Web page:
Coda: Grace Notes
Grace under pressure: Blanche (Patricia Racette) and Madame de Croissy (Felicity Palmer)
© Beatriz Schiller 2013
I first encountered Poulenc's Dialogues des Carmélites as a happy and unapologetic atheist. It was November 1983, at a Metropolitan Opera revival of the elegantly austere John Dexter production that had its premiere in 1977 and had already attained classic status. It was a seminal moment in my theatergoing life; few works have taken hold of me quite so powerfully as Carmélites did. Many of the nuances of the sisters' conversations escaped me, but this was not a bad thing: like a great novel, Carmélites left me hungry to achieve a deeper understanding of what it was all about.
In particular, I was mystified by the notion of grace — the central idea that Poulenc examines throughout the opera. The quest for grace is a concept that touches all of the principal characters in Carmélites, but it positively haunts Blanche, who, when we meet her in the first scene, is a study in anxiety. "There is something eating away at the very core of her soul," says her brother, and later in the same scene, Blanche admits that she feels that "every night of one's life is like the night of the Agony of Christ." She announces her plan to enter the Carmelite order to find "a cure for this dreadful weakness" that plagues her. At the scene's end, she announces melodramatically, "I give my life to Him, I abandon all, I renounce all, so that He may restore me to grace."
Once Blanche enters the convent, however, she is disabused of this idea. When she tells the ailing Prioress, Madame de Croissy, that she desires a life of detachment, the older woman points out, "But what does it avail a nun to be freed from everything if she is not also set free from herself — that is to say, from her own detachment?" She warns Blanche that "it is not the purpose of our Order to mortify the soul, nor do we propose to safeguard human virtue. We are only a house of prayer!" Like Sister Luke, the protagonist in Fred Zinnemann's superb 1959 film The Nun's Story, Blanche must learn to put aside her own struggles and ambitions — her most basic sense of herself — if she is to adapt to religious life.
As I said, I was unprepared at that time to grasp what these ideas meant. I grew up in a family that was quite vocal in its distrust of any organized religion. Once, when I was going on a Sunday fishing trip with my father, we passed the local community church, where it seemed every car in town (except ours) was in the parking lot. Since this particular church, in the name of high-mindedness, always led the charge in firing the local school principal, my father said, "Well, it looks like it's Kick Somebody in the Ass Day." Once I moved to New York, I had a knack for befriending jaundiced types who wore T-shirts that read "I SURVIVED CATHOLIC SCHOOL," one of whom observed that he might like Dialogues des Carmélites better if the nuns were beheaded at the beginning and the rest of the opera was done as a flashback.
But as time went by, and my love for Carmélites only grew stronger, the idea of achieving grace began to make some dim sense to me. My own personal definition is a kind of throwing off of armor, of resistance that we may not even know we have — a quieting of the soul that may make us receptive to life-altering change within us. The Catholic Church once taught the concept of "sanctifying grace," a term I think is not used as much as it once was — an invitation for us to remain in that state of openness habitually, or as habitually as possible.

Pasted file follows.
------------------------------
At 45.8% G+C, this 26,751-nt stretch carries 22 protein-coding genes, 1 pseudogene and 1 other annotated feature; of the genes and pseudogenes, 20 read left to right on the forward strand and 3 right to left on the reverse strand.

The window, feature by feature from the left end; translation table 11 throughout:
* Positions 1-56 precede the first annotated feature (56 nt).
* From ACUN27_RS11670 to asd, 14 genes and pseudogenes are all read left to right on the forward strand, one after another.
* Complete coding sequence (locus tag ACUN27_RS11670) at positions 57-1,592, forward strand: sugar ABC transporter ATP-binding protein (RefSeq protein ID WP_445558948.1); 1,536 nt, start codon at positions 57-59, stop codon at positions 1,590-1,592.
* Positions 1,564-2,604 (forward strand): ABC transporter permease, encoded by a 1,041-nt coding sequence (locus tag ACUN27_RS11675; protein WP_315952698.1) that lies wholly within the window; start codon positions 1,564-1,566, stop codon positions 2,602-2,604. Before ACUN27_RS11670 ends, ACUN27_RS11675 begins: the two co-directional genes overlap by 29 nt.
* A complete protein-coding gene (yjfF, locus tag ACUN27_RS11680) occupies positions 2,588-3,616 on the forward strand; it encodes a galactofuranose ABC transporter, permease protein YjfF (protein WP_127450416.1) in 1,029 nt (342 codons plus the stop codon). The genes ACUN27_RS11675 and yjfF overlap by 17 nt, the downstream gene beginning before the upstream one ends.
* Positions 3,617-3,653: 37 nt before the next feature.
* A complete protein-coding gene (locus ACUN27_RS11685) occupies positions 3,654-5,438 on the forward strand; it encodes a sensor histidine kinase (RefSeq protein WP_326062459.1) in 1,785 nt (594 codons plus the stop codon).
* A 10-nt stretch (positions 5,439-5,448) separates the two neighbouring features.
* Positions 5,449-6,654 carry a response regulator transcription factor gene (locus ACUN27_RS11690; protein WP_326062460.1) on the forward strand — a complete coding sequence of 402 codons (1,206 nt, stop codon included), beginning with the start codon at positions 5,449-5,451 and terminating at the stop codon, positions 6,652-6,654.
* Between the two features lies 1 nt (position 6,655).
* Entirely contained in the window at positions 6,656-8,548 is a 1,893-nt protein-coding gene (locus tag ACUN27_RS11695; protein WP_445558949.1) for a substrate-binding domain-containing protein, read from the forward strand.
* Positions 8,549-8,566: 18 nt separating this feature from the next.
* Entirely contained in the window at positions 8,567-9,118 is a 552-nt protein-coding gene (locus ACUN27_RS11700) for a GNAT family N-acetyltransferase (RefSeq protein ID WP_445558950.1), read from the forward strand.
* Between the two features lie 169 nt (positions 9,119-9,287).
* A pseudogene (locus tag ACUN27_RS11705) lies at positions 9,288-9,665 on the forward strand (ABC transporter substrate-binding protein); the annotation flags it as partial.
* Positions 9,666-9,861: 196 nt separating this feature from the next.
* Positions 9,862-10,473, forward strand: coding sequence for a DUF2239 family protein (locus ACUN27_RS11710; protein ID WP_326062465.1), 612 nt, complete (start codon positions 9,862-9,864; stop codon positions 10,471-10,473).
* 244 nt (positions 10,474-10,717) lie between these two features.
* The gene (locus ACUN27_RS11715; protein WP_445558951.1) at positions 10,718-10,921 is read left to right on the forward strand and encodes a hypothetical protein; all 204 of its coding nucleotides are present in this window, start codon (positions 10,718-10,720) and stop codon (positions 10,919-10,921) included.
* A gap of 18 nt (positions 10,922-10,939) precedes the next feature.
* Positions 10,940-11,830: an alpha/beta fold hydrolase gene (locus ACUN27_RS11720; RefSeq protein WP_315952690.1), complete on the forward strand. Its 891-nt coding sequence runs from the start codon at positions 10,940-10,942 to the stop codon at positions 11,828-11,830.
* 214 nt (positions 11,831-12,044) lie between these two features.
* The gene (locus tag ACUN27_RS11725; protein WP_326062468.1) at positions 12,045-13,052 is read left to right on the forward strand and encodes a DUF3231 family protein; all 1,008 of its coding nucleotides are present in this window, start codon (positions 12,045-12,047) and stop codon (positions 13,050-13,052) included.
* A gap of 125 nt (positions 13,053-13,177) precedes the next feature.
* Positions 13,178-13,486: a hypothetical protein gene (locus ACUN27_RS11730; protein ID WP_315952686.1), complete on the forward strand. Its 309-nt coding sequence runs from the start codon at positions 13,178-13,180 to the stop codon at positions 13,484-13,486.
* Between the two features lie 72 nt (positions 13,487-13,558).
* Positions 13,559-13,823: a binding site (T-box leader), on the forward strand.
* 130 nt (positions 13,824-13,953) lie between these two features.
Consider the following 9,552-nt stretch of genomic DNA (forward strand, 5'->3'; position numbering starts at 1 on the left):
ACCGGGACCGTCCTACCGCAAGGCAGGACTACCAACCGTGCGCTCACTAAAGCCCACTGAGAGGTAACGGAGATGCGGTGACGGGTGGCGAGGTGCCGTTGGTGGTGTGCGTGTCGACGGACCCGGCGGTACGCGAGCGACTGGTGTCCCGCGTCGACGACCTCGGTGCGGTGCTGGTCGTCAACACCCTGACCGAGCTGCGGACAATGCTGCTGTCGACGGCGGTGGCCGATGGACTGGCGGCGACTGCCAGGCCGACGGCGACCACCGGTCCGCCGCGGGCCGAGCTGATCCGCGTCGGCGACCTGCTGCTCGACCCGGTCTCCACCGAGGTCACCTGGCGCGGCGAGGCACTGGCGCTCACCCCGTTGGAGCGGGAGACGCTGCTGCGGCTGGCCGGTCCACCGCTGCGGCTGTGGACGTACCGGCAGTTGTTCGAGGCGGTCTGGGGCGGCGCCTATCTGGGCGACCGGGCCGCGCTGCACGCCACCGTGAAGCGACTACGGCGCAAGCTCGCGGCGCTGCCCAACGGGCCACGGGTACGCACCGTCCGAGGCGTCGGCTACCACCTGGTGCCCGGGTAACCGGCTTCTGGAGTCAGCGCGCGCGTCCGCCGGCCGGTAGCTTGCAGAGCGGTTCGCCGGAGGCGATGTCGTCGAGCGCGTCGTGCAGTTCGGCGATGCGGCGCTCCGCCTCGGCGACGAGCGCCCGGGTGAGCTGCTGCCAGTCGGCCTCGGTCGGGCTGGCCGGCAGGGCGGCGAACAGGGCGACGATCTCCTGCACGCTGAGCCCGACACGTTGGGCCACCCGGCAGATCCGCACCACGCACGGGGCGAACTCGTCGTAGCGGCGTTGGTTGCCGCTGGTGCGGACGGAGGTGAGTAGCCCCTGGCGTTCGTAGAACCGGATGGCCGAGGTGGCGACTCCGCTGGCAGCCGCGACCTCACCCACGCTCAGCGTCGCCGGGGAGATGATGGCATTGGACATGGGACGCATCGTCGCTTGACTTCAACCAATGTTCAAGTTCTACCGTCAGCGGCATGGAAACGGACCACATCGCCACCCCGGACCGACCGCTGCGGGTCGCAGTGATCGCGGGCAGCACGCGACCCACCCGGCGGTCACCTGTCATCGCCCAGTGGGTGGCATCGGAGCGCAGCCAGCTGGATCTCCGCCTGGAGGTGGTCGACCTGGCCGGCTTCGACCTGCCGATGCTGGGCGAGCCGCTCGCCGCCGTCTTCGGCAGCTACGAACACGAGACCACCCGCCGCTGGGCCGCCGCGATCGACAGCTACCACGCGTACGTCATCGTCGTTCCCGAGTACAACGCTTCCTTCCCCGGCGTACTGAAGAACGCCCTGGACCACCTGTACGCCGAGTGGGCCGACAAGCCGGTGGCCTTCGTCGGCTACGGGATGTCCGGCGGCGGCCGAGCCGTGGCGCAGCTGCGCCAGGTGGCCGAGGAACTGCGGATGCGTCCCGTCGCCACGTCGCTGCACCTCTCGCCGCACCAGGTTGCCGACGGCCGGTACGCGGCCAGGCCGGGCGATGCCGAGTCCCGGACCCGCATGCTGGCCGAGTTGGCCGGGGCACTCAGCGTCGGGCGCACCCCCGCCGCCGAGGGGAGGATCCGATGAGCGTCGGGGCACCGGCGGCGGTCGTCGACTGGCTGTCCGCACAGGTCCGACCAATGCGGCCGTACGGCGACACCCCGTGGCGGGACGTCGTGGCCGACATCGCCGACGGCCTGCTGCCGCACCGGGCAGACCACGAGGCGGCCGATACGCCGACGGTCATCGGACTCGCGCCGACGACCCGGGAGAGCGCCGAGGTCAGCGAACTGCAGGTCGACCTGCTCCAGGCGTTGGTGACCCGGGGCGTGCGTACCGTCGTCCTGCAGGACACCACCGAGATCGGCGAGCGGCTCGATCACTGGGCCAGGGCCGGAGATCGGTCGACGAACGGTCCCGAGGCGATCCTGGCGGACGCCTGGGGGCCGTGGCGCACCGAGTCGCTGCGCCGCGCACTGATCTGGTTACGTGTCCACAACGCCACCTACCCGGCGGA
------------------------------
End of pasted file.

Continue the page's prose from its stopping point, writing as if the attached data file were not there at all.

In Poulenc's opera, does the dying Madame de Croissy's denunciation of God mean that she has fallen out of a state of grace? Probably not. I think we are meant to believe that her physical torments simply overpower her momentarily. Of all the characters in the opera, Sister Constance may be the most in tune with the idea of grace, since she intuits that Madame de Croissy has died a death that is too "small for her," and that a person of lesser substance will be amazed by how easily she meets death. Constance also exhibits great selflessness in taking the rap for Blanche's vote against the vow of martyrdom. If there is anyone in the convent whom grace seems to elude, it may be Mother Marie, the aristocrat who is resentful that she has been passed over as the new Prioress in favor of the peasant woman Madame Lidoine. Mother Marie also exhibits a chillingly by-the-book attitude toward Croissy in her hour of greatest need; she is for me the opera's thorniest character.
When I turned fifty, I became a Catholic, something that stunned several friends and family members. They continue to ask me how I can support an organization marked by scandal; how I can square my adamantly pro-choice views with church doctrine; how I can accept the church's views on gay marriage. I can only answer that my faith is not rooted in church hierarchy but in something I still don't and may never fully grasp. A friend wisely said, "Catholicism isn't supposed to be easy." For me, it isn't. Perhaps because I do not find getting older a place of refuge or peace, I still view the promise of grace, even as I may consistently fail to achieve it, as an immensely powerful idea.
Next month's Met revival of Carmélites will mark the first time I have attended the opera as a Catholic. Will this make any difference in how I respond to it? I think that's overreaching, not unlike Blanche in her quest for heroism. In Parsifal, Gurnemanz says, "Fools are we to seek for remedies, where salvation alone heals." Some believe that a great work of art is supposed to enlarge your view of the world; I think it's enough that I am grateful to Dialogues des Carmélites for doing just that.
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